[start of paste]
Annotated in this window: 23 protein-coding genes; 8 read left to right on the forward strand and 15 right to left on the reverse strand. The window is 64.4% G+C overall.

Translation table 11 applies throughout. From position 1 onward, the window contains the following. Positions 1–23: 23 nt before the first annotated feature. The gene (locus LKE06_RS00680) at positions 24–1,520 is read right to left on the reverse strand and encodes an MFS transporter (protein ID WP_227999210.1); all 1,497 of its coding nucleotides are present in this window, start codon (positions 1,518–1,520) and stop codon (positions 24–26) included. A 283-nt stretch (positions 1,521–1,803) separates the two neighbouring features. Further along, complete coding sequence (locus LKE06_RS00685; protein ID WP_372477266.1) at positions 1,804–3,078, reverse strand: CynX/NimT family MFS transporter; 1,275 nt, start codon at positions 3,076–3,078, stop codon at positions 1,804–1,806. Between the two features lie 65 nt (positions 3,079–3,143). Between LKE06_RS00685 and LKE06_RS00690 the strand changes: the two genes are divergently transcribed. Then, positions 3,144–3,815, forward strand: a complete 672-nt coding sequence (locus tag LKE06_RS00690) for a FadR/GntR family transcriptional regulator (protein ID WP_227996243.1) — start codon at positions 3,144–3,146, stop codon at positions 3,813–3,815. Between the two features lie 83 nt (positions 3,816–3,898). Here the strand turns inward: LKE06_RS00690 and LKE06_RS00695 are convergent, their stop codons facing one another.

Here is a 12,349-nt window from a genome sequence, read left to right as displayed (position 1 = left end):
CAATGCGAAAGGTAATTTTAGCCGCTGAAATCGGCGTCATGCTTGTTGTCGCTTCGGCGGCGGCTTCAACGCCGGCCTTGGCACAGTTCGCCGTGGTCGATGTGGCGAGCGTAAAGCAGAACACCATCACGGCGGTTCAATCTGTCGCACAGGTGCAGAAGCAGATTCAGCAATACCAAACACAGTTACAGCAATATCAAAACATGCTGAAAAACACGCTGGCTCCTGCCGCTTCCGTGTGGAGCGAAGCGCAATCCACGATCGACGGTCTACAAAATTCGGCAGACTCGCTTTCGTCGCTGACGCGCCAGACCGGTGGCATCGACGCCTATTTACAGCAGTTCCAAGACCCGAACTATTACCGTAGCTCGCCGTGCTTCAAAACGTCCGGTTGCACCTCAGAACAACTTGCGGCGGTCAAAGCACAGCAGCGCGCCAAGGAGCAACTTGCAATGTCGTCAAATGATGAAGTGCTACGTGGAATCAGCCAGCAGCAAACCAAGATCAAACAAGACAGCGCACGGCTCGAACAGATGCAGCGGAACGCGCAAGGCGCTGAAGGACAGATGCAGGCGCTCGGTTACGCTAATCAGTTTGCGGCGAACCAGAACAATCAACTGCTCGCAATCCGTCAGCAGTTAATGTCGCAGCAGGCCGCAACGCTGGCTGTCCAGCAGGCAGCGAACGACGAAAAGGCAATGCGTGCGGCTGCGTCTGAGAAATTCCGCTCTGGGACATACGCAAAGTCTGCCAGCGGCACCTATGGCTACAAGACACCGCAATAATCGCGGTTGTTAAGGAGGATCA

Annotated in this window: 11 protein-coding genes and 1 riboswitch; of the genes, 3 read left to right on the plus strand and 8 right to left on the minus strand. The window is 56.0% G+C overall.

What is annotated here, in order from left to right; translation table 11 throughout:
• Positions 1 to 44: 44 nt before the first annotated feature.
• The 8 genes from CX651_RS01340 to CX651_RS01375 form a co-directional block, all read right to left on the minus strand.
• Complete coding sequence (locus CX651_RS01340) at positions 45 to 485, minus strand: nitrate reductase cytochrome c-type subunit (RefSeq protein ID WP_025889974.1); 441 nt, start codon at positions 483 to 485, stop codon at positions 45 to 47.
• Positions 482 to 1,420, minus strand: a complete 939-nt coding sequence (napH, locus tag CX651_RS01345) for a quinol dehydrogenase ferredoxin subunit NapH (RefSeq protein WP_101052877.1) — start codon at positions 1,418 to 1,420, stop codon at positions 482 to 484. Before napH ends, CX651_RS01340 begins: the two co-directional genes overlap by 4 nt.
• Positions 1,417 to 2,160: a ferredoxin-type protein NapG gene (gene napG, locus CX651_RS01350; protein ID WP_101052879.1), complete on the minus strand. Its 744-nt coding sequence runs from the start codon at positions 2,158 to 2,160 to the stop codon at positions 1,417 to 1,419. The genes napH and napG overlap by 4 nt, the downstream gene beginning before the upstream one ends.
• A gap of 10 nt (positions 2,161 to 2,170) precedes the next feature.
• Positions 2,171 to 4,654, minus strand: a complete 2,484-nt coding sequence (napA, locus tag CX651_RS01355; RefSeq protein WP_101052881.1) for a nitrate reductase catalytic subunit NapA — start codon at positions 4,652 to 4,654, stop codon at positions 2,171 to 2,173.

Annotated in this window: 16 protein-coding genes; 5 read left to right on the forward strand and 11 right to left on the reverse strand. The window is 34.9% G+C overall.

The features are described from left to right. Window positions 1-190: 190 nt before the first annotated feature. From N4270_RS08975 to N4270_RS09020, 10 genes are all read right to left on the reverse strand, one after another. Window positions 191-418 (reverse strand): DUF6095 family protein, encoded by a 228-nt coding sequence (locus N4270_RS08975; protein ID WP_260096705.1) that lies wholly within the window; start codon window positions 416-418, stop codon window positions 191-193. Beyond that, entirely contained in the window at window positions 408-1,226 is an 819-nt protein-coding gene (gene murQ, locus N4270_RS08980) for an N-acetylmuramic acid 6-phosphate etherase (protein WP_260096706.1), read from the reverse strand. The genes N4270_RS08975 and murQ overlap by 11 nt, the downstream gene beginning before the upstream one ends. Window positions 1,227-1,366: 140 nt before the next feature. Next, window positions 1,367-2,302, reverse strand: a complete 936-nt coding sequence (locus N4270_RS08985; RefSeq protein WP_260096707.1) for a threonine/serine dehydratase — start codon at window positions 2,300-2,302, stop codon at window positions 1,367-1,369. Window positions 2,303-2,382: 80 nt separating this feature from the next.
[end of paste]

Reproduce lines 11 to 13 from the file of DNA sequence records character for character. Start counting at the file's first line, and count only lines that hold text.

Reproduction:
• Positions 1,417 to 2,160: a ferredoxin-type protein NapG gene (gene napG, locus CX651_RS01350; protein ID WP_101052879.1), complete on the minus strand. Its 744-nt coding sequence runs from the start codon at positions 2,158 to 2,160 to the stop codon at positions 1,417 to 1,419. The genes napH and napG overlap by 4 nt, the downstream gene beginning before the upstream one ends.
• A gap of 10 nt (positions 2,161 to 2,170) precedes the next feature.
• Positions 2,171 to 4,654, minus strand: a complete 2,484-nt coding sequence (napA, locus tag CX651_RS01355; RefSeq protein WP_101052881.1) for a nitrate reductase catalytic subunit NapA — start codon at positions 4,652 to 4,654, stop codon at positions 2,171 to 2,173.